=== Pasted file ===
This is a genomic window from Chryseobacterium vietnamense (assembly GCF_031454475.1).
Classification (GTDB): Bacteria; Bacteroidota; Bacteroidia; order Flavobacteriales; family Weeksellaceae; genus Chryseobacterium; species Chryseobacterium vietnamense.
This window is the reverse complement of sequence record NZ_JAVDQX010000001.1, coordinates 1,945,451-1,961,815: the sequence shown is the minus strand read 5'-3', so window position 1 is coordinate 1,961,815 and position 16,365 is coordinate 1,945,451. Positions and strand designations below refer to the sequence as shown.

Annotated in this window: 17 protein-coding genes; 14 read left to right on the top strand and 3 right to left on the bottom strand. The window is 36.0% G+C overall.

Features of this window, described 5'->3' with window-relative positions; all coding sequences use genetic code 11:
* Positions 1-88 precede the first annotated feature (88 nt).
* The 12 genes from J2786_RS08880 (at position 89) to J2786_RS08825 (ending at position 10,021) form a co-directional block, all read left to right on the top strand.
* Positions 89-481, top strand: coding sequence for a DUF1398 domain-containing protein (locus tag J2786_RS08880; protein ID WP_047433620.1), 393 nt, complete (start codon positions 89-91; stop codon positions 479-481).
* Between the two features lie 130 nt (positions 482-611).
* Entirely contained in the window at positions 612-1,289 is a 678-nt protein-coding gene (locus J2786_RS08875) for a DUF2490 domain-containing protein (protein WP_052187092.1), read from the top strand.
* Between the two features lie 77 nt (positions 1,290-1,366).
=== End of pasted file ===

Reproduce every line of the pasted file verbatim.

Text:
This is a genomic window from Chryseobacterium vietnamense (assembly GCF_031454475.1).
Classification (GTDB): Bacteria; Bacteroidota; Bacteroidia; order Flavobacteriales; family Weeksellaceae; genus Chryseobacterium; species Chryseobacterium vietnamense.
This window is the reverse complement of sequence record NZ_JAVDQX010000001.1, coordinates 1,945,451-1,961,815: the sequence shown is the minus strand read 5'-3', so window position 1 is coordinate 1,961,815 and position 16,365 is coordinate 1,945,451. Positions and strand designations below refer to the sequence as shown.

Annotated in this window: 17 protein-coding genes; 14 read left to right on the top strand and 3 right to left on the bottom strand. The window is 36.0% G+C overall.

Features of this window, described 5'->3' with window-relative positions; all coding sequences use genetic code 11:
* Positions 1-88 precede the first annotated feature (88 nt).
* The 12 genes from J2786_RS08880 (at position 89) to J2786_RS08825 (ending at position 10,021) form a co-directional block, all read left to right on the top strand.
* Positions 89-481, top strand: coding sequence for a DUF1398 domain-containing protein (locus tag J2786_RS08880; protein ID WP_047433620.1), 393 nt, complete (start codon positions 89-91; stop codon positions 479-481).
* Between the two features lie 130 nt (positions 482-611).
* Entirely contained in the window at positions 612-1,289 is a 678-nt protein-coding gene (locus J2786_RS08875) for a DUF2490 domain-containing protein (protein WP_052187092.1), read from the top strand.
* Between the two features lie 77 nt (positions 1,290-1,366).